Bacteria fair poorly at lower pasteurization temperatures

Hoard's Dairyman: 

Bacteria fare poorly at lower pasteurization temperatures

Date: 
Mon, 01/09/2012

A 16° drop slows bacterial regrowth.

A temperature reduction of 16° F may not seem like a big deal. But, such a reduction, as researchers with Cornell University’s Milk Quality Improvement Program found, could reduce bacterial counts during storage. They shared their results in the January 2011 Journal of Dairy Science.

According to the 2009 Pasteurized Milk Ordinance (PMO), to achieve HTST pasteurization, milk must be heated to a minimum of 161° F for 15 seconds. The goal of pasteurization is to eliminate all nonspore-forming human pathogens associated with raw milk.

In the absence of contamination after pasteurization, the spore-forming bacteria Bacillus ssp. and Paenibacillus ssp. limit fluid milk shelf life. These organisms can enter milk at various points. While several spore-forming bacteria can survive HTST in spore form, not all can reproduce at refrigeration temperatures in fluid milk. A shift in the microbe population of pasteurized milk from Bacillus ssp. to Paenibacillus ssp. after 14 days indicates the latter is an important cause of fluid milk spoilage when contamination doesn’t occur.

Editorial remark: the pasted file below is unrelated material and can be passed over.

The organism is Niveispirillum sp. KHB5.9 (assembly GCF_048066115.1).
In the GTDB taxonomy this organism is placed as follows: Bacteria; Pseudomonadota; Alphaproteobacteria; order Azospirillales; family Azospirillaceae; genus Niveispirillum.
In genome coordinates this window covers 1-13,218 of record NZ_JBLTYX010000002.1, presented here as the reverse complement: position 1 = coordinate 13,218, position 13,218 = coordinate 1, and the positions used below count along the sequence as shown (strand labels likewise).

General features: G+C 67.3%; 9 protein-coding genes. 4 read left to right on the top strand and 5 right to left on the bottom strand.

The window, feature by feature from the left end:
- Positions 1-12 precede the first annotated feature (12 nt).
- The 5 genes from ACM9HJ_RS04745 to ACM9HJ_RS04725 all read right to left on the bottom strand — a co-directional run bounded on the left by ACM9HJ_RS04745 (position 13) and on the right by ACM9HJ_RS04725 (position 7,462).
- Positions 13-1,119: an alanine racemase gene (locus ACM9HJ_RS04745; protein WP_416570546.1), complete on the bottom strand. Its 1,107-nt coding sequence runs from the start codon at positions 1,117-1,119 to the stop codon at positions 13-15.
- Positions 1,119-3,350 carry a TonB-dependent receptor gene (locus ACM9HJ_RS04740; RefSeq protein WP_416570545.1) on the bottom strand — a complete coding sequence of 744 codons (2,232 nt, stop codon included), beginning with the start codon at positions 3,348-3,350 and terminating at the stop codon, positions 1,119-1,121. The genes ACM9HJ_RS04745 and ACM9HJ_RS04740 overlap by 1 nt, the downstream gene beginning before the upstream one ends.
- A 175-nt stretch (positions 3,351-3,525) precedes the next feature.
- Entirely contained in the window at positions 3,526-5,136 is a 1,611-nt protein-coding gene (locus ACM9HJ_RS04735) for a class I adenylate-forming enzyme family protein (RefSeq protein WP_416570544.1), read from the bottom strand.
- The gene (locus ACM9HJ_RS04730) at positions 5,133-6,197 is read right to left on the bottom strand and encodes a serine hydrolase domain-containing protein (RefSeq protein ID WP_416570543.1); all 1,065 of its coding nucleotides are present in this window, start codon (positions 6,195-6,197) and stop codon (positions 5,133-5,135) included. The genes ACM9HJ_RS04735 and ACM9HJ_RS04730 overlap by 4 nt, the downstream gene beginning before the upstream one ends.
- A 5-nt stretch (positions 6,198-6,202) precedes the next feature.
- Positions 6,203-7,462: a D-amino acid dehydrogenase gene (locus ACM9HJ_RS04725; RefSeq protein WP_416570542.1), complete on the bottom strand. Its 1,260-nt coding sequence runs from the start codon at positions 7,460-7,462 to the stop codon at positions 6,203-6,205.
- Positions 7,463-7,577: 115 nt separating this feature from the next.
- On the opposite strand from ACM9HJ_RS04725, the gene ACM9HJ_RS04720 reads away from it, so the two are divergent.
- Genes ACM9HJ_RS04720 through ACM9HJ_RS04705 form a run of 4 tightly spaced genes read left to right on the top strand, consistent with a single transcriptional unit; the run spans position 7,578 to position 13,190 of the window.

In an attempt to bolster food safety, some processors raised pasteurization temperatures well above the minimum. However, some logged an elevated number of consumer complaints regarding spoiled milk.

Bacterial numbers were measured in high-temperature, short-time pasteurized fluid milk for both the 15 months prior to and after a temperature reduction from 185° F to 169° F. Milk was pasteurized for 18.25 seconds. Counts were measured in whole fat, 2 percent, and fat-free milk on the day of processing and subsequently while in refrigerated storage on days 7, 14, and 21 postprocessing.

Mean total counts on the 604 samples were significantly lower after processing as well as 21 days postprocessing in samples pasteurized at 169°. Bacterial growth was also reduced during storage when milk was pasteurized at a lower temperature.

On the day of pasteurization, none of the samples were above the 20,000 cfu/mL limit.

On days 7,14, and 21 postprocessing, 98.5, 81.3, and 46.5 percent of samples, respectively, did not exceed this limit when pasteurized at 169°. At 185°, these values were 98.3, 74.3, and 32.6 percent, respectively.

The research’s take home: Lowering the pasteurization temperature for unflavored fluid milk processed in a commercial facility significantly reduced bacterial growth during refrigerated storage. A balance between pasteurizing to ensure inactivation of pathogens and optimizing processing conditions that limit the growth of bacteria can be reached nearer to the minimum temperature specified by the PMO.

While the data came from only one commercial processing plant, the results are applicable to other plants working with a high-quality raw product.